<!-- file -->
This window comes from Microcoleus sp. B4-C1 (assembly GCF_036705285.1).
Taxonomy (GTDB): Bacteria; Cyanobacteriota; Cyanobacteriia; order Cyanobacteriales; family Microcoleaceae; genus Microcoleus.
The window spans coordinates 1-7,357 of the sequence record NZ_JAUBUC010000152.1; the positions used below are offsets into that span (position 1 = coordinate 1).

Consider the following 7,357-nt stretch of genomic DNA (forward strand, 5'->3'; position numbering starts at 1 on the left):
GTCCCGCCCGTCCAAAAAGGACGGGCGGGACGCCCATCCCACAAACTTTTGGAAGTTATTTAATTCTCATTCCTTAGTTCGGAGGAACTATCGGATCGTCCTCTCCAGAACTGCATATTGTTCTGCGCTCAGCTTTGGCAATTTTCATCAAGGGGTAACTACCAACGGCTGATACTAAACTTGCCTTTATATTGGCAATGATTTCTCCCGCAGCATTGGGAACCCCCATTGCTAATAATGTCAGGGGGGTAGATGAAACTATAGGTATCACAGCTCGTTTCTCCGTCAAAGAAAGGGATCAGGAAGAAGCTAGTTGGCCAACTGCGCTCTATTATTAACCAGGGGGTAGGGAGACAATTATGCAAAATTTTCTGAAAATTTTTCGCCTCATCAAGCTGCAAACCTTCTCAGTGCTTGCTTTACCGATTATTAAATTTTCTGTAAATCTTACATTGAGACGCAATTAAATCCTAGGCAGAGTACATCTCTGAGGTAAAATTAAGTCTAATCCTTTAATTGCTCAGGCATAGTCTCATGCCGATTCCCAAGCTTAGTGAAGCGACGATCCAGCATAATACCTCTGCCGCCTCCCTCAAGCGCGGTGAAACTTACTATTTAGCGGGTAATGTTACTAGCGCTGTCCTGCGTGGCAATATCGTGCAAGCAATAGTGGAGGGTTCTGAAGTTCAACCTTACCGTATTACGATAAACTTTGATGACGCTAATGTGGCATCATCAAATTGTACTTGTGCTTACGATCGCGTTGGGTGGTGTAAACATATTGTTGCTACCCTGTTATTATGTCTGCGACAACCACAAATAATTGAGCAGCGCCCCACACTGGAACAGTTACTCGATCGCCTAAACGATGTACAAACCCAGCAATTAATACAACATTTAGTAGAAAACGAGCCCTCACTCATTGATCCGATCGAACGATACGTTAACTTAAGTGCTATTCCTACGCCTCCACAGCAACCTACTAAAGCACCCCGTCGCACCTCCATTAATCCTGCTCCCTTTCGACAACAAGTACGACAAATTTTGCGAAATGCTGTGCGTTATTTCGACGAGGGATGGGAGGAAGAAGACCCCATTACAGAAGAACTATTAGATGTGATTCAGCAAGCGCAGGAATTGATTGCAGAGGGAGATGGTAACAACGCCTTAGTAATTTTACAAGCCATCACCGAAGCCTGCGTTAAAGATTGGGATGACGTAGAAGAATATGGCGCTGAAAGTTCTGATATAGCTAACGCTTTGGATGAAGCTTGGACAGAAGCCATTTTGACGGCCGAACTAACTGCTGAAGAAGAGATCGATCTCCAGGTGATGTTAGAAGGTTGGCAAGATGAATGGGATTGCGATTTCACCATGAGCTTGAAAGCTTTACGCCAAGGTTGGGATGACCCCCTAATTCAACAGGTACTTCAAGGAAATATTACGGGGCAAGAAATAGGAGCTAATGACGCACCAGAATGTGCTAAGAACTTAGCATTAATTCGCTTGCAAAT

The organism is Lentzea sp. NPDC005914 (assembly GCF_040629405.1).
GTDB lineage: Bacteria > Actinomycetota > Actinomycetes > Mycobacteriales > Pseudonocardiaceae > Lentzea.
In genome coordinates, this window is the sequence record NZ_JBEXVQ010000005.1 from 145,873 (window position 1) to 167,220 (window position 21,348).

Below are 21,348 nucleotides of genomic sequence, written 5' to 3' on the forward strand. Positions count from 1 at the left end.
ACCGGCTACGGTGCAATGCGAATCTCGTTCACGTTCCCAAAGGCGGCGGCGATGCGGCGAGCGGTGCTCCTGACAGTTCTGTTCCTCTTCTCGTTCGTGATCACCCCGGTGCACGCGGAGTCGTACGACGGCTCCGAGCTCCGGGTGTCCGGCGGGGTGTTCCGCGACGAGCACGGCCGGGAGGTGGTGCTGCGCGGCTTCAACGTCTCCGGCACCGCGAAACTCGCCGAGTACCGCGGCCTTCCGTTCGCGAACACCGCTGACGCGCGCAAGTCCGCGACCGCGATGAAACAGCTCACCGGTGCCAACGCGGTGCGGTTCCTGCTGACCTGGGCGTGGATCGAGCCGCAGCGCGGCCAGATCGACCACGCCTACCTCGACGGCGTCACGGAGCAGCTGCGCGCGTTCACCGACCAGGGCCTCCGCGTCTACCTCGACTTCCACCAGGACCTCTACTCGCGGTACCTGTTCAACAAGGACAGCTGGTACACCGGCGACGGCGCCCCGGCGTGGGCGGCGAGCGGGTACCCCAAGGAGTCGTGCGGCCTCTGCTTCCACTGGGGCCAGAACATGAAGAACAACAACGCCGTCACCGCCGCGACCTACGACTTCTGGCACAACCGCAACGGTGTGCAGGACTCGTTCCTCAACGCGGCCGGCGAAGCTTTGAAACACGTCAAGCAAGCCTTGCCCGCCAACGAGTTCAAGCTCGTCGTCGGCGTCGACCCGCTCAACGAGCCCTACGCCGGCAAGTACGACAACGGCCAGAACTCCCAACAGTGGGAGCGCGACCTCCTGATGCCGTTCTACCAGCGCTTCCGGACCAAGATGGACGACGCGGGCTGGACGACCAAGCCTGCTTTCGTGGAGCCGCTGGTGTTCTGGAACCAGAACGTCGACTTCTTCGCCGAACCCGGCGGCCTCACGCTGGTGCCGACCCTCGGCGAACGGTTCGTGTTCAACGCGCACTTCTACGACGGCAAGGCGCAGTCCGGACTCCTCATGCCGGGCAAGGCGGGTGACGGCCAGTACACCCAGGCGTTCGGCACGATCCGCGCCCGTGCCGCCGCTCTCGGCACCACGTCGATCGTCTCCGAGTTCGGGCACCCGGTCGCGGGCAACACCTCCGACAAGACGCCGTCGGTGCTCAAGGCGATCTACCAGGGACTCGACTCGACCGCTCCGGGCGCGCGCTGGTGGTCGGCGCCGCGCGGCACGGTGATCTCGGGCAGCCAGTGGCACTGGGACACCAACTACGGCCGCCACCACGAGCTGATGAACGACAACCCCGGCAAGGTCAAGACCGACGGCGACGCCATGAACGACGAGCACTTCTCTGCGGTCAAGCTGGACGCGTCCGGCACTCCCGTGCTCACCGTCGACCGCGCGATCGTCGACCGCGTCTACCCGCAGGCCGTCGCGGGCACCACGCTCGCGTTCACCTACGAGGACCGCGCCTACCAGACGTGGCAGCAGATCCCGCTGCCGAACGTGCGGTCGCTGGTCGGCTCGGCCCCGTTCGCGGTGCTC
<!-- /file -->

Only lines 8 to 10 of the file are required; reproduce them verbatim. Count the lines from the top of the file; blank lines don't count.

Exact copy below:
In genome coordinates, this window is the sequence record NZ_JBEXVQ010000005.1 from 145,873 (window position 1) to 167,220 (window position 21,348).

Below are 21,348 nucleotides of genomic sequence, written 5' to 3' on the forward strand. Positions count from 1 at the left end.
ACCGGCTACGGTGCAATGCGAATCTCGTTCACGTTCCCAAAGGCGGCGGCGATGCGGCGAGCGGTGCTCCTGACAGTTCTGTTCCTCTTCTCGTTCGTGATCACCCCGGTGCACGCGGAGTCGTACGACGGCTCCGAGCTCCGGGTGTCCGGCGGGGTGTTCCGCGACGAGCACGGCCGGGAGGTGGTGCTGCGCGGCTTCAACGTCTCCGGCACCGCGAAACTCGCCGAGTACCGCGGCCTTCCGTTCGCGAACACCGCTGACGCGCGCAAGTCCGCGACCGCGATGAAACAGCTCACCGGTGCCAACGCGGTGCGGTTCCTGCTGACCTGGGCGTGGATCGAGCCGCAGCGCGGCCAGATCGACCACGCCTACCTCGACGGCGTCACGGAGCAGCTGCGCGCGTTCACCGACCAGGGCCTCCGCGTCTACCTCGACTTCCACCAGGACCTCTACTCGCGGTACCTGTTCAACAAGGACAGCTGGTACACCGGCGACGGCGCCCCGGCGTGGGCGGCGAGCGGGTACCCCAAGGAGTCGTGCGGCCTCTGCTTCCACTGGGGCCAGAACATGAAGAACAACAACGCCGTCACCGCCGCGACCTACGACTTCTGGCACAACCGCAACGGTGTGCAGGACTCGTTCCTCAACGCGGCCGGCGAAGCTTTGAAACACGTCAAGCAAGCCTTGCCCGCCAACGAGTTCAAGCTCGTCGTCGGCGTCGACCCGCTCAACGAGCCCTACGCCGGCAAGTACGACAACGGCCAGAACTCCCAACAGTGGGAGCGCGACCTCCTGATGCCGTTCTACCAGCGCTTCCGGACCAAGATGGACGACGCGGGCTGGACGACCAAGCCTGCTTTCGTGGAGCCGCTGGTGTTCTGGAACCAGAACGTCGACTTCTTCGCCGAACCCGGCGGCCTCACGCTGGTGCCGACCCTCGGCGAACGGTTCGTGTTCAACGCGCACTTCTACGACGGCAAGGCGCAGTCCGGACTCCTCATGCCGGGCAAGGCGGGTGACGGCCAGTACACCCAGGCGTTCGGCACGATCCGCGCCCGTGCCGCCGCTCTCGGCACCACGTCGATCGTCTCCGAGTTCGGGCACCCGGTCGCGGGCAACACCTCCGACAAGACGCCGTCGGTGCTCAAGGCGATCTACCAGGGACTCGACTCGACCGCTCCGGGCGCGCGCTGGTGGTCGGCGCCGCGCGGCACGGTGATCTCGGGCAGCCAGTGGCACTGGGACACCAACTACGGCCGCCACCACGAGCTGATGAACGACAACCCCGGCAAGGTCAAGACCGACGGCGACGCCATGAACGACGAGCACTTCTCTGCGGTCAAGCTGGACGCGTCCGGCACTCCCGTGCTCACCGTCGACCGCGCGATCGTCGACCGCGTCTACCCGCAGGCCGTCGCGGGCACCACGCTCGCGTTCACCTACGAGGACCGCGCCTACCAGACGTGGCAGCAGATCCCGCTGCCGAACGTGCGGTCGCTGGTCGGCTCGGCCCCGTTCGCGGTGCTC